Arriving at the port of New York in 1882, a 27-year-old Oscar Wilde quipped he had "nothing to declare but my genius." But as this sparkling narrative reveals, Wilde was, rarely for him, underselling himself. A chronicle of his sensational eleven-month speaking tour of America, Declaring His Genius offers an indelible portrait of both Oscar Wilde and the Gilded Age. Neither Wilde nor America would ever be the same.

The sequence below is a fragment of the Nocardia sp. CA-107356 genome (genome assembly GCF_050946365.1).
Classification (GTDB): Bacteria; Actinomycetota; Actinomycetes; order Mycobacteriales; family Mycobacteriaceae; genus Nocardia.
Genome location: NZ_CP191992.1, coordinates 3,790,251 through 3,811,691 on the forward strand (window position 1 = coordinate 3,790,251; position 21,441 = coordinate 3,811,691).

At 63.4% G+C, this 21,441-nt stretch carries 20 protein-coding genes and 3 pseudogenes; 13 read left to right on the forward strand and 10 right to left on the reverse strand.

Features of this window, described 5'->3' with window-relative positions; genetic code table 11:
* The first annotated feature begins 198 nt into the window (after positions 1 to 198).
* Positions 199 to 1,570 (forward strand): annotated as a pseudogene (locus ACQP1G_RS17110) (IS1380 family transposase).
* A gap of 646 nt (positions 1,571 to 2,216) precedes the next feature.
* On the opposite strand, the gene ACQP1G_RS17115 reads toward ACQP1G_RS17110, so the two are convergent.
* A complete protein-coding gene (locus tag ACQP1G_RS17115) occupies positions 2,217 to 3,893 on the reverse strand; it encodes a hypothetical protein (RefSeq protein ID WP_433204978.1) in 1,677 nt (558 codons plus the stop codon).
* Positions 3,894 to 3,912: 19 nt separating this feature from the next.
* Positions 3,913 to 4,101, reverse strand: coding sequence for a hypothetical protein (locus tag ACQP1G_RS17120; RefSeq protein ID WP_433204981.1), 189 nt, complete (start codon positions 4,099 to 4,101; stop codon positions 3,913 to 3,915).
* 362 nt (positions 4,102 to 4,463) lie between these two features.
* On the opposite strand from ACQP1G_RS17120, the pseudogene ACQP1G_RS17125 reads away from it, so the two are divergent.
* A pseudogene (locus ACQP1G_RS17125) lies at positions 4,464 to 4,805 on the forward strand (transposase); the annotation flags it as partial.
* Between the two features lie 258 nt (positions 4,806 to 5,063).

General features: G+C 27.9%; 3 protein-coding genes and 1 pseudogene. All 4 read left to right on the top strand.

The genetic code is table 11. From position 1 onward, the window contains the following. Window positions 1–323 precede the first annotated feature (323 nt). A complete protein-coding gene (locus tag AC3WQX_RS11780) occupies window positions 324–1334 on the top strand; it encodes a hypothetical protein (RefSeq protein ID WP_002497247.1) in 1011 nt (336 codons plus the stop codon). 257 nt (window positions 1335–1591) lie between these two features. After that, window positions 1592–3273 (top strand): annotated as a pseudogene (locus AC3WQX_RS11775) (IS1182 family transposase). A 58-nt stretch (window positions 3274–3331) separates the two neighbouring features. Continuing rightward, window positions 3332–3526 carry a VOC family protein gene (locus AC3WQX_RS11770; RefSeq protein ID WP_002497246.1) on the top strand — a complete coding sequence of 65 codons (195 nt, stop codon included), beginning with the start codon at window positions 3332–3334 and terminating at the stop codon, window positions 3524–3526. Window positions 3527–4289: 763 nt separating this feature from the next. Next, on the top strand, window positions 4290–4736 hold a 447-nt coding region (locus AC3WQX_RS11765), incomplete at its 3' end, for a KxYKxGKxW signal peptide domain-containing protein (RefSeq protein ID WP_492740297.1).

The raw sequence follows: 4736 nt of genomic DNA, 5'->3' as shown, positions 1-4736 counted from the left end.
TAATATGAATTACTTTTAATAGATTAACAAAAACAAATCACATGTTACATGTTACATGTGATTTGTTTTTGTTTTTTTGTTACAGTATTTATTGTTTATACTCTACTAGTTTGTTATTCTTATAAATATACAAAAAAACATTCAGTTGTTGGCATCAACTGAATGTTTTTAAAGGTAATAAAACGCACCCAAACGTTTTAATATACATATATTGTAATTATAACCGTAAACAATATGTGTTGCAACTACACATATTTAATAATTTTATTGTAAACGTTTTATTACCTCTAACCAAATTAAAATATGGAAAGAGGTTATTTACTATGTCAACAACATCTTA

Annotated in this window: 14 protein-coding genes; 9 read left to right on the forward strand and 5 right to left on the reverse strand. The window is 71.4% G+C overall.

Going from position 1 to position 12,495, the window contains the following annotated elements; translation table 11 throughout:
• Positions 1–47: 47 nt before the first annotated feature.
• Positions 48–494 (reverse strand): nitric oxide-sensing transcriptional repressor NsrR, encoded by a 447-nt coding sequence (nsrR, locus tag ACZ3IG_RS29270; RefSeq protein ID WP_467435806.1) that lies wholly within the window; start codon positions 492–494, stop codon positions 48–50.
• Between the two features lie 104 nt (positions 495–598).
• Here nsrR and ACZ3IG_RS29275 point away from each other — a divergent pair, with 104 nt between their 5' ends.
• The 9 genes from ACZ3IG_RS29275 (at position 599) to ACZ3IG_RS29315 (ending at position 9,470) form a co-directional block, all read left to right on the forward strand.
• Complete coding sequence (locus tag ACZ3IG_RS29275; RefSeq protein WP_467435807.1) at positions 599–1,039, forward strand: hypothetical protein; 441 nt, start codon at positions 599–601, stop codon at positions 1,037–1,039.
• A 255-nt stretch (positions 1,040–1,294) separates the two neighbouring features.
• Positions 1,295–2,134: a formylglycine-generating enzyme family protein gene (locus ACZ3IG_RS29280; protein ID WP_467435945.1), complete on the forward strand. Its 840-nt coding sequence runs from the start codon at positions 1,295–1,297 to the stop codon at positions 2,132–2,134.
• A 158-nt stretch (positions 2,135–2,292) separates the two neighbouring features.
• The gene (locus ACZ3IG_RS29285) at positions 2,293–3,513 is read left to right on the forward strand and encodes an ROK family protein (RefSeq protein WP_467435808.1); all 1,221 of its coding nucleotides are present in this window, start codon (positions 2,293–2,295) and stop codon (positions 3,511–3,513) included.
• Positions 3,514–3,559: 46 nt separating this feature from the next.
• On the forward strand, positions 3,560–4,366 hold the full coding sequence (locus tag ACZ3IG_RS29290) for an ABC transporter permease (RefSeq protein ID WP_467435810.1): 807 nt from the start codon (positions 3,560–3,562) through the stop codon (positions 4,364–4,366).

Brilliant book, brilliant narration. This history is full of character and facts about Oscar Wilde's tour of the U.S. early in his career. It is extraordinarily full of anecdotes and descriptions of encounters Oscar Wilde had with the luminaries of his day, such as Harriet Beecher Stowe, Henry Ward Beecher, Walt Whitman, Jefferson Davis, and many others. Also revealing was that Wilde, far from being a mere aesthete prancing about in knickers and dancing slippers, was a man of substance, who knew how to navigate the waters of class (the Miners of Leadville, CO come to mind), and treat even those who were contemptuous of him with dignity and respect. The force of this book is in the visceral way the reader is allowed to understand how the American Tour changed Wilde for the better, which gave him a backbone of iron, and changed his sensibilities. There was one Oscar Wilde before America, and a different Oscar Wilde after. This book reveals how that happened, with a joyful wit worthy of its estimable subject. Christa Lewis narrates with a gentle touch, and a wry sense of humor at moments that increase ones appreciation of the ironical positions Wilde finds himself in throughout his experiences. Brilliant narration. Only scant mentions are made of the scandal which looms in Oscar's future. And these are done only to serve the narrative, and not because of any salacious intent. I recommend the book to everyone. 7 hours in the contemplation of beauty and the beautiful is a treat for the soul.
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